Granger’s announcement came only a little more than a month before the Dec. 11 filing deadline, though one person was already running against the congresswoman. Businessman John O’Shea attracted little attention when he launched his campaign in April, however, and he finished September with a mere $20,000 in the bank. O’Shea, though, has the backing of Attorney General Ken Paxton, a far-right favorite who has survived numerous scandals and a high-profile impeachment.
State House Majority Leader Craig Goldman, meanwhile, has been talked about as a possible Granger successor for a while, and the Texas Tribune notes that an unknown party reserved several domain names relevant to Goldman in the days before Granger announced her departure. Goldman said Wednesday, “As far as my political plans go, I’m honored and humbled by all who have reached out and will have a decision made very soon.”
Wealthy businessman Chris Putnam, who lost to Granger 58-42 in the 2020 primary, also tells the Fort Worth Report and KERA News he’s mulling another run, while Tarrant County Commissioner Manny Ramirez said he’d make his own decision “soon.”
State Rep. Nate Schatzline, meanwhile, said, “Anything is possible in the future.” Fellow state Rep. Brian Byrd played down his own interests but doesn’t appear to have said no either; the Fort Worth Star-Telegram writes he “said he isn’t looking at a bid for the congressional seat at this point.” However, Tarrant County Judge Tim O’Hare, who is the county’s top executive official, and Fort Worth Mayor Mattie Parker were both quick noes.
Granger, who founded an insurance agency, got her start in public life in the early 1980s when she joined the Fort Worth Zoning Commission. She first assumed elected office in 1989 when she won a seat on the City Council, a body whose nonpartisan nature kept her from having to publicly identify with a party. (Texas Democrats were still a force at the time, though not for much longer.)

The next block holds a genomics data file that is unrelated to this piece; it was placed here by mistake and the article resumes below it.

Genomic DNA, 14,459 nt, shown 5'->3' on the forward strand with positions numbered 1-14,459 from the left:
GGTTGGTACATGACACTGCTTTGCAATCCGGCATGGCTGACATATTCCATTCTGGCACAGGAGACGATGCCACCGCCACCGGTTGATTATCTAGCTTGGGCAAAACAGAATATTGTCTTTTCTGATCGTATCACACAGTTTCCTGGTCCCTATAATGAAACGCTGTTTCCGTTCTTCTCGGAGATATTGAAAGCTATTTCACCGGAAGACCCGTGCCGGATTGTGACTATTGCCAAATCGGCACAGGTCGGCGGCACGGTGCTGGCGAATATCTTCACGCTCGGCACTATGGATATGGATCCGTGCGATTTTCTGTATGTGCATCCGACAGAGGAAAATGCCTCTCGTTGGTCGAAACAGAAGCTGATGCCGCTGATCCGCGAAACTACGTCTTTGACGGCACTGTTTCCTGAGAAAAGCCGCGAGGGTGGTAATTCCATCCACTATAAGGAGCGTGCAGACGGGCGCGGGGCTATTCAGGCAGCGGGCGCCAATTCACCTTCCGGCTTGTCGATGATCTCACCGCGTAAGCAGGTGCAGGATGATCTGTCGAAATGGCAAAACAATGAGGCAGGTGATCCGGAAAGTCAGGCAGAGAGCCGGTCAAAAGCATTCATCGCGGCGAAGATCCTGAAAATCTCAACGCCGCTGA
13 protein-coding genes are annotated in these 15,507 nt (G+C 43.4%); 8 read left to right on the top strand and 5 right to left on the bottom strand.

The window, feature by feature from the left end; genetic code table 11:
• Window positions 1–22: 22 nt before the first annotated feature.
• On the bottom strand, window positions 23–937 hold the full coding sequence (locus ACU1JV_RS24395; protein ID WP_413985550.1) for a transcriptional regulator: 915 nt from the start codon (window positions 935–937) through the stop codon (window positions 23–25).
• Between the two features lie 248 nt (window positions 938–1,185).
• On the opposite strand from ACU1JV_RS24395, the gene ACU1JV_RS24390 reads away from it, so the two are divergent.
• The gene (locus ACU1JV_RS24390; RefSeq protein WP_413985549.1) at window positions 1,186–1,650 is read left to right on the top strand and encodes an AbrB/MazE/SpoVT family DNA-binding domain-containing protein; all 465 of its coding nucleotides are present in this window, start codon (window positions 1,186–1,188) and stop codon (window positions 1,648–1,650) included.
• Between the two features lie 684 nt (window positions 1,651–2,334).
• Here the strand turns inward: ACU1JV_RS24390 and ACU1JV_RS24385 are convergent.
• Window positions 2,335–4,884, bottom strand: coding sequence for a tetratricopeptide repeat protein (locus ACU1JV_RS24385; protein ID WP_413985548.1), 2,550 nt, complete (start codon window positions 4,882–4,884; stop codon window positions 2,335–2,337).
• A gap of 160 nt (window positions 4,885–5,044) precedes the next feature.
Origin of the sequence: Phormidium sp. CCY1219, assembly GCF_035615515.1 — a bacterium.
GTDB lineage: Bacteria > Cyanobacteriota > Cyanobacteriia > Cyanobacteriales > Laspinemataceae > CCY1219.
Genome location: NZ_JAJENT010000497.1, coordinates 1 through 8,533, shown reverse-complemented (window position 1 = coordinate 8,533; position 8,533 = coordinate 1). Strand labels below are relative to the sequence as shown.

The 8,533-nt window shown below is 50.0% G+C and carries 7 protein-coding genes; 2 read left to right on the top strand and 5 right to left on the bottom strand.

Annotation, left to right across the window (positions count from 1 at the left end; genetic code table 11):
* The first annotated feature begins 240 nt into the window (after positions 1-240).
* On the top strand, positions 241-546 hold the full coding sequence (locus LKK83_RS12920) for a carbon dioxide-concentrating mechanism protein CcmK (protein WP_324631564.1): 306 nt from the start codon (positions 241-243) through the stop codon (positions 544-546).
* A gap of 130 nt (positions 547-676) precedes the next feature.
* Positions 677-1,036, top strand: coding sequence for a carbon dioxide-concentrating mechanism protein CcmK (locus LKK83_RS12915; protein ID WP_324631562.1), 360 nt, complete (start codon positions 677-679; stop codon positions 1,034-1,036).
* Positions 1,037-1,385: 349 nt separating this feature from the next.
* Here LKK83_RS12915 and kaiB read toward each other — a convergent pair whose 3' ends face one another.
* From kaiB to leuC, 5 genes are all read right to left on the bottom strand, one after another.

That state of affairs continued two years later when she won a promotion to mayor, a similarly nonpartisan post. Longtime political observer Bud Kennedy would recount to the Daily Beast in 2013, “She was carefully centrist in the way she led the city.”
That led both Democrats and Republicans to see Granger as a prize recruit in 1996, when Democratic Rep. Charlie Geren, a conservative who had been elected to succeed none other than former Democratic Speaker Jim Wright, decided to retire from a previous version of the 12th. Granger settled on the GOP, though, and she beat her nearest opponent 69-20 in her first-ever Republican primary.
In a sign of just how different things were three decades ago, Granger campaigned as a supporter of abortion rights. She had little trouble in the general election against Democrat Hugh Parmer, a former Fort Worth mayor who had badly lost a 1990 race to unseat Republican Sen. Phil Graham. Granger beat Parmer 58-41 even as, according to analyst Kiernan Park-Egan, Bill Clinton narrowly beat Republican Bob Dole by 46.3-45.5 in the 12th. (Independent Ross Perot, who hailed from neighboring Dallas, took 8%.)
Granger’s win made her the second Republican woman to represent Texas in Congress after Sen. Kay Bailey Hutchison and the first to serve in the House; there would not be another until Beth Van Duyne won the neighboring 24th District in 2020. Granger, who is tied with Maine Sen. Susan Collins as the longest-serving Republican woman in congressional history, owed her longevity in part to the fact that she only faced one serious reelection challenge during her long career.
That expensive primary battle took place in 2020, when Putnam tried to portray Granger as insufficiently pro-Trump even though she had Trump’s endorsement. Putnam, who had the Club for Growth on his side, also tried to tie the incumbent to long-running problems at an expensive local development project called Panther Island that used to be led by the congresswoman’s son.
But Granger and her backers at the Congressional Leadership Fund fought back by reminding voters that she was Trump’s candidate, and she defeated her opponent by 16 points ahead of another easy general election. While Putnam initially announced he’d seek a rematch the following cycle, his decision not to file left her Granger on a glide path to yet another term.